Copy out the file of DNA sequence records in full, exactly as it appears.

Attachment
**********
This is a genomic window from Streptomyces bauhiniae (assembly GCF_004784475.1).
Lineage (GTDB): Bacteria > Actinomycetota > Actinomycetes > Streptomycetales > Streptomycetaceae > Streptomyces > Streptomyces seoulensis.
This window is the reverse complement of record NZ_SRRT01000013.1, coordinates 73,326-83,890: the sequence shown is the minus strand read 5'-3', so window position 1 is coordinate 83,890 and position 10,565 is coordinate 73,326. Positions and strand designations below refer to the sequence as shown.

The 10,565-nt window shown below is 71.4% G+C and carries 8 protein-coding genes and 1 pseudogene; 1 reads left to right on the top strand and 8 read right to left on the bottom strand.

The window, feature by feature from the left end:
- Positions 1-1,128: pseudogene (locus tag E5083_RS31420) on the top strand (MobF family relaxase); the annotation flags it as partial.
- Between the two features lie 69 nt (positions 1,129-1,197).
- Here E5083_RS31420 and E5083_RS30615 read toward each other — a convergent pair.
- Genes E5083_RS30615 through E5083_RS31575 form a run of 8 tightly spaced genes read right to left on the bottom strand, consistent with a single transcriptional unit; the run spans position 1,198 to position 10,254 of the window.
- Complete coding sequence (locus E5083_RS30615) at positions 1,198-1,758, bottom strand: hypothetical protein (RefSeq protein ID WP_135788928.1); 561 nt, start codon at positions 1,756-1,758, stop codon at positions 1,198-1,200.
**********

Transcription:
This is a genomic window from Streptomyces bauhiniae (assembly GCF_004784475.1).
Lineage (GTDB): Bacteria > Actinomycetota > Actinomycetes > Streptomycetales > Streptomycetaceae > Streptomyces > Streptomyces seoulensis.
This window is the reverse complement of record NZ_SRRT01000013.1, coordinates 73,326-83,890: the sequence shown is the minus strand read 5'-3', so window position 1 is coordinate 83,890 and position 10,565 is coordinate 73,326. Positions and strand designations below refer to the sequence as shown.

The 10,565-nt window shown below is 71.4% G+C and carries 8 protein-coding genes and 1 pseudogene; 1 reads left to right on the top strand and 8 read right to left on the bottom strand.

The window, feature by feature from the left end:
- Positions 1-1,128: pseudogene (locus tag E5083_RS31420) on the top strand (MobF family relaxase); the annotation flags it as partial.
- Between the two features lie 69 nt (positions 1,129-1,197).
- Here E5083_RS31420 and E5083_RS30615 read toward each other — a convergent pair.
- Genes E5083_RS30615 through E5083_RS31575 form a run of 8 tightly spaced genes read right to left on the bottom strand, consistent with a single transcriptional unit; the run spans position 1,198 to position 10,254 of the window.
- Complete coding sequence (locus E5083_RS30615) at positions 1,198-1,758, bottom strand: hypothetical protein (RefSeq protein ID WP_135788928.1); 561 nt, start codon at positions 1,756-1,758, stop codon at positions 1,198-1,200.